During the Oct. 22 Mass for the Dedication of the Archdiocese of Washington’s new Blessed John Paul II Seminary, Cardinal Wuerl incenses the altar. The seminary chapel’s altar is the one used by Pope Benedict XVI at his 2008 Papal Mass at Nationals Park.
During the Oct. 22 Mass for the Dedication of the Archdiocese of Washington’s new Blessed John Paul II Seminary, Cardinal Wuerl incenses the altar. The seminary chapel’s altar is the one used by Pope Benedict XVI at his 2008 Papal Mass at Nationals Park.
At a moving dedication Mass in the seminary's chapel, Cardinal Wuerl prayed that God will "bless this house and all who study here so that the vision, the dream and the legacy of Blessed John Paul II will long continue at the service of God's holy Church."

Cardinal Wuerl encouraged the seminarians to look to their patron for guidance and inspiration as they study for the priesthood. The first group of 20 seminarians now call Blessed John Paul II Seminary home, and many assisted at the Mass, serving at the altar, singing in the choir, and afterward giving tours of the seminary. Currently, 72 men are studying for the priesthood for the Archdiocese of Washington, including the Blessed John Paul II seminarians taking classes at the nearby Catholic University of America. Msgr. Robert Panke, the new seminary's rector, was among the concelebrants at the dedication Mass.

Recalling Pope John Paul II's installation Mass on that very day 33 years earlier, Cardinal Wuerl, who was present that day, said the new pope's words still echo today in the hearts of the world's Catholics: "Open wide your hearts to Christ. Do not be afraid. Christ is with us. He is risen. He is with us."

The cardinal noted "how appropriate it is that this seminary would bear his name," the name of a pope who presided over the Catholic Church for 26 years, offering an example of charity and a body of teaching that has inspired generations of Catholics. He said in a special way, the men trained at the seminary named in Blessed John Paul II's honor would continue his work.

"The men who will be formed here are preparing to be priests of this millennium, the agents of the Holy Spirit renewing the face of the earth and the voice of the New Evangelization calling all people near and far to embrace the Lord Jesus," Cardinal Wuerl said in his homily.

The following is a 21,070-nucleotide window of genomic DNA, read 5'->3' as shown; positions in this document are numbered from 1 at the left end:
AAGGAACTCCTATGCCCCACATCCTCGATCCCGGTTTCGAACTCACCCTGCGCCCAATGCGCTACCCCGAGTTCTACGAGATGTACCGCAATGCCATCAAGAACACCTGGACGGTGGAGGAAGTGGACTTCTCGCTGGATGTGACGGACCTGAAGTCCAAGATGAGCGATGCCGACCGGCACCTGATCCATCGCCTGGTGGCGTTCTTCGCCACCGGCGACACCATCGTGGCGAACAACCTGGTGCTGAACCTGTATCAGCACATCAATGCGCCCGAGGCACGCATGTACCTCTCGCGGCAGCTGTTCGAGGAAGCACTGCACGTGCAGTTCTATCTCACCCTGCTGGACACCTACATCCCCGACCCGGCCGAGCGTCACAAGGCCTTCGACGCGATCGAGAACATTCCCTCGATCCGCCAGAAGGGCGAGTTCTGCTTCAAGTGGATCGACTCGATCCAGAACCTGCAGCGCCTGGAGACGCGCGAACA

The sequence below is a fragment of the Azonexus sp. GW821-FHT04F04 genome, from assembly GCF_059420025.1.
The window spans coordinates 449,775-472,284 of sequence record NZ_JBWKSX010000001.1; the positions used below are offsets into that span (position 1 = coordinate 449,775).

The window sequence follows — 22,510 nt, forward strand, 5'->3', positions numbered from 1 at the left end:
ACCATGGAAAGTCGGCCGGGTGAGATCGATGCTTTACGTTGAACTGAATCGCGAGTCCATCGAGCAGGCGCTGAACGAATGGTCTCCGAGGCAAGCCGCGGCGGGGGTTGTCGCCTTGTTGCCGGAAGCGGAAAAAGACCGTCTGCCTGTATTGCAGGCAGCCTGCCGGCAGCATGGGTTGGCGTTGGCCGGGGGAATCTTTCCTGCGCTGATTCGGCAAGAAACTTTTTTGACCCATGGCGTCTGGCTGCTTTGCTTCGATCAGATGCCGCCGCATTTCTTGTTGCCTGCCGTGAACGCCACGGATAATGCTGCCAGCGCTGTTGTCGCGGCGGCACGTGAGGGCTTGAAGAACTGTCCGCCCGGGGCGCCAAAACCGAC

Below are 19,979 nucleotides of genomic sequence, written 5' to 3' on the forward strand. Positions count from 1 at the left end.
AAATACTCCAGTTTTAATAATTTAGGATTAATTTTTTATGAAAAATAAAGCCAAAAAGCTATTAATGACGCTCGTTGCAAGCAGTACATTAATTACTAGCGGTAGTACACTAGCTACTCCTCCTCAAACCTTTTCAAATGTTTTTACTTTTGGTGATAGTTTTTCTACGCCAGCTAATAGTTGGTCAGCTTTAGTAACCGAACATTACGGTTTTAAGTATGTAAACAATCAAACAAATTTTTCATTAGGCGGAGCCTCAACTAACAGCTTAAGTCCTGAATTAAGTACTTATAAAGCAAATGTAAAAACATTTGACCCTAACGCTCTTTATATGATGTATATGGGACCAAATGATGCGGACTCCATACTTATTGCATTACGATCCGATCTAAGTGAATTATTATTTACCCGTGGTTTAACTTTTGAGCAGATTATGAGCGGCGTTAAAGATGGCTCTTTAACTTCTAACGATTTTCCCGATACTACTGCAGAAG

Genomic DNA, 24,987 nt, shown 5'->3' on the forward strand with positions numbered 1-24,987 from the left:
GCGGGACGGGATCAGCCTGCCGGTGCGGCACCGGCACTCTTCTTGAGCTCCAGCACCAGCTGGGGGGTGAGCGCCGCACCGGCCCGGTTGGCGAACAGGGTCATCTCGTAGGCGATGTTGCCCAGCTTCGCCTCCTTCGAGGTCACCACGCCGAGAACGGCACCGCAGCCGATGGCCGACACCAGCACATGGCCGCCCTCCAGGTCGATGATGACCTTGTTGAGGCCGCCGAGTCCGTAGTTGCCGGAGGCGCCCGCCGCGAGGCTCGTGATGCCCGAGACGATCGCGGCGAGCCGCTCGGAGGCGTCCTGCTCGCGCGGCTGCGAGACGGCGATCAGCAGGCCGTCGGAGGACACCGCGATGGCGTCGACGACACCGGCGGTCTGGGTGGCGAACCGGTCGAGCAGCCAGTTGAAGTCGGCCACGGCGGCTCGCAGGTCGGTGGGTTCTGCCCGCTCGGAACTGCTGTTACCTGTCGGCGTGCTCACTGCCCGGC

Tangible reminders of Blessed John Paul II's life and legacy abound in the archdiocesan seminary named in his honor. His name graces the seminary's entranceway, and a portrait of the pope painted by Pittsburgh artist Robert Daley is displayed at the chapel's entranceway. Inside the chapel is displayed an amice, a liturgical vestment worn by Blessed John Paul II as he celebrated Mass.

A reliquary near the chapel's altar displays a first-class relic, the blood of Blessed John Paul II stained on the cassock he was wearing when he was shot and critically wounded during an assassination attempt in St. Peter's Square in 1981.

During the seminary's dedication Mass, Cardinal Wuerl said that relic serves as a reminder to present and future priests that it is not always easy to take up Jesus' cross. Afterward, the cardinal said placing the relic in the reliquary provided the most emotional moment in the Mass for him, as a flood of memories returned to him of the pope who ordained him as a bishop 25 years ago. The cardinal was a concelebrant at the May 1 beatification Mass in Rome for Blessed John Paul II.

The new chapel also connects the seminarians in a special way with Pope Benedict XVI. An apostolic blessing personally signed by that pontiff is on display at the chapel's entrance, and the chapel's altar is the one used by Pope Benedict XVI at his 2008 Papal Mass at Nationals Park in Washington.

"It (this altar) says to us that Benedict, who is the chief shepherd, who came to our country in the exercise of his ministry as successor to Peter, to confirm us in our faith, is the rock on which our Church stands and the rock that we turn to for support and confirmation in our faith," Cardinal Wuerl said in his homily.

The cardinal also noted that the ambo used at the Papal Mass is also now in the seminary chapel, and "reminds us that it is the word of God that the priest proclaims, it is the teaching of the Church that he announces. His fidelity is to both, because it is not himself that he preaches but Jesus, and Jesus crucified."